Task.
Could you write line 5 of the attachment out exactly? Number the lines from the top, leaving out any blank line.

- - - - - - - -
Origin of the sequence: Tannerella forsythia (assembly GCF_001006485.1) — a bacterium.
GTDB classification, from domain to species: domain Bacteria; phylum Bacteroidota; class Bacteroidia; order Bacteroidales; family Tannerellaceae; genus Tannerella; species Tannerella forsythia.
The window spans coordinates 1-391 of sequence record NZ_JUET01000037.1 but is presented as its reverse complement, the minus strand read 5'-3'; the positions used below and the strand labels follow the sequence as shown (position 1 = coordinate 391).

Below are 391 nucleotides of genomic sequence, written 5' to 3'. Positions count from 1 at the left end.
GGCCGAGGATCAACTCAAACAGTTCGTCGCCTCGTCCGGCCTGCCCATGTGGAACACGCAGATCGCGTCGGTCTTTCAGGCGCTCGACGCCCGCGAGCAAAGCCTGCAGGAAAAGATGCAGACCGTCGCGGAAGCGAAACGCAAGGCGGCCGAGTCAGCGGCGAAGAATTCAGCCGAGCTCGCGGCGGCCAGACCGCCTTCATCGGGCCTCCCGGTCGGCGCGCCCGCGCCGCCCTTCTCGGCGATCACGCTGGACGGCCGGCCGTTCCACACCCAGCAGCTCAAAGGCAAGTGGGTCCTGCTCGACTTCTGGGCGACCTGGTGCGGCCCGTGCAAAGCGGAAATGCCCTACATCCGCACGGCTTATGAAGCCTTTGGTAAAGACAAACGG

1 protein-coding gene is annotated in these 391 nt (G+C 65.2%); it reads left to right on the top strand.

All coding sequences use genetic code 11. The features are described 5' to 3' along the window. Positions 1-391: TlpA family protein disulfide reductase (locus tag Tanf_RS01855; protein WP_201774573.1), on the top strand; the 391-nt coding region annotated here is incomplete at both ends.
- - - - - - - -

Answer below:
GGCCGAGGATCAACTCAAACAGTTCGTCGCCTCGTCCGGCCTGCCCATGTGGAACACGCAGATCGCGTCGGTCTTTCAGGCGCTCGACGCCCGCGAGCAAAGCCTGCAGGAAAAGATGCAGACCGTCGCGGAAGCGAAACGCAAGGCGGCCGAGTCAGCGGCGAAGAATTCAGCCGAGCTCGCGGCGGCCAGACCGCCTTCATCGGGCCTCCCGGTCGGCGCGCCCGCGCCGCCCTTCTCGGCGATCACGCTGGACGGCCGGCCGTTCCACACCCAGCAGCTCAAAGGCAAGTGGGTCCTGCTCGACTTCTGGGCGACCTGGTGCGGCCCGTGCAAAGCGGAAATGCCCTACATCCGCACGGCTTATGAAGCCTTTGGTAAAGACAAACGG